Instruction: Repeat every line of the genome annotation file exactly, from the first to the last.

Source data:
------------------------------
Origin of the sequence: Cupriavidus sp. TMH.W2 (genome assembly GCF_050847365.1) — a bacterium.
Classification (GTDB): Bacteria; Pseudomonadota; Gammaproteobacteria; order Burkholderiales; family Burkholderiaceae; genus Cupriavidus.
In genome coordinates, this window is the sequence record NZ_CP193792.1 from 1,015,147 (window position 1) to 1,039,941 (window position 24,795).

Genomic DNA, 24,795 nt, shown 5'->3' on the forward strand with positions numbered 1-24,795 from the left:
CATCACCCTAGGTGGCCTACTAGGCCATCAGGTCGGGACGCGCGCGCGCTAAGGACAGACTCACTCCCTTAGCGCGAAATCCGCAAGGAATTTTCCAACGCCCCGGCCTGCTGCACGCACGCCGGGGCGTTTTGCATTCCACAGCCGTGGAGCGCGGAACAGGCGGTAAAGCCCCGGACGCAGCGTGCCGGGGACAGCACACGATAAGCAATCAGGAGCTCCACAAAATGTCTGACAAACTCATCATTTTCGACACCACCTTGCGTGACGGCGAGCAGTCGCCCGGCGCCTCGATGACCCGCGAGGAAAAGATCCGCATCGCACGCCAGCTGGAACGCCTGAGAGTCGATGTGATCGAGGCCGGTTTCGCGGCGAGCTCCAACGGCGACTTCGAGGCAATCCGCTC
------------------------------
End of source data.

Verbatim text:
Origin of the sequence: Cupriavidus sp. TMH.W2 (genome assembly GCF_050847365.1) — a bacterium.
Classification (GTDB): Bacteria; Pseudomonadota; Gammaproteobacteria; order Burkholderiales; family Burkholderiaceae; genus Cupriavidus.
In genome coordinates, this window is the sequence record NZ_CP193792.1 from 1,015,147 (window position 1) to 1,039,941 (window position 24,795).

Genomic DNA, 24,795 nt, shown 5'->3' on the forward strand with positions numbered 1-24,795 from the left:
CATCACCCTAGGTGGCCTACTAGGCCATCAGGTCGGGACGCGCGCGCGCTAAGGACAGACTCACTCCCTTAGCGCGAAATCCGCAAGGAATTTTCCAACGCCCCGGCCTGCTGCACGCACGCCGGGGCGTTTTGCATTCCACAGCCGTGGAGCGCGGAACAGGCGGTAAAGCCCCGGACGCAGCGTGCCGGGGACAGCACACGATAAGCAATCAGGAGCTCCACAAAATGTCTGACAAACTCATCATTTTCGACACCACCTTGCGTGACGGCGAGCAGTCGCCCGGCGCCTCGATGACCCGCGAGGAAAAGATCCGCATCGCACGCCAGCTGGAACGCCTGAGAGTCGATGTGATCGAGGCCGGTTTCGCGGCGAGCTCCAACGGCGACTTCGAGGCAATCCGCTC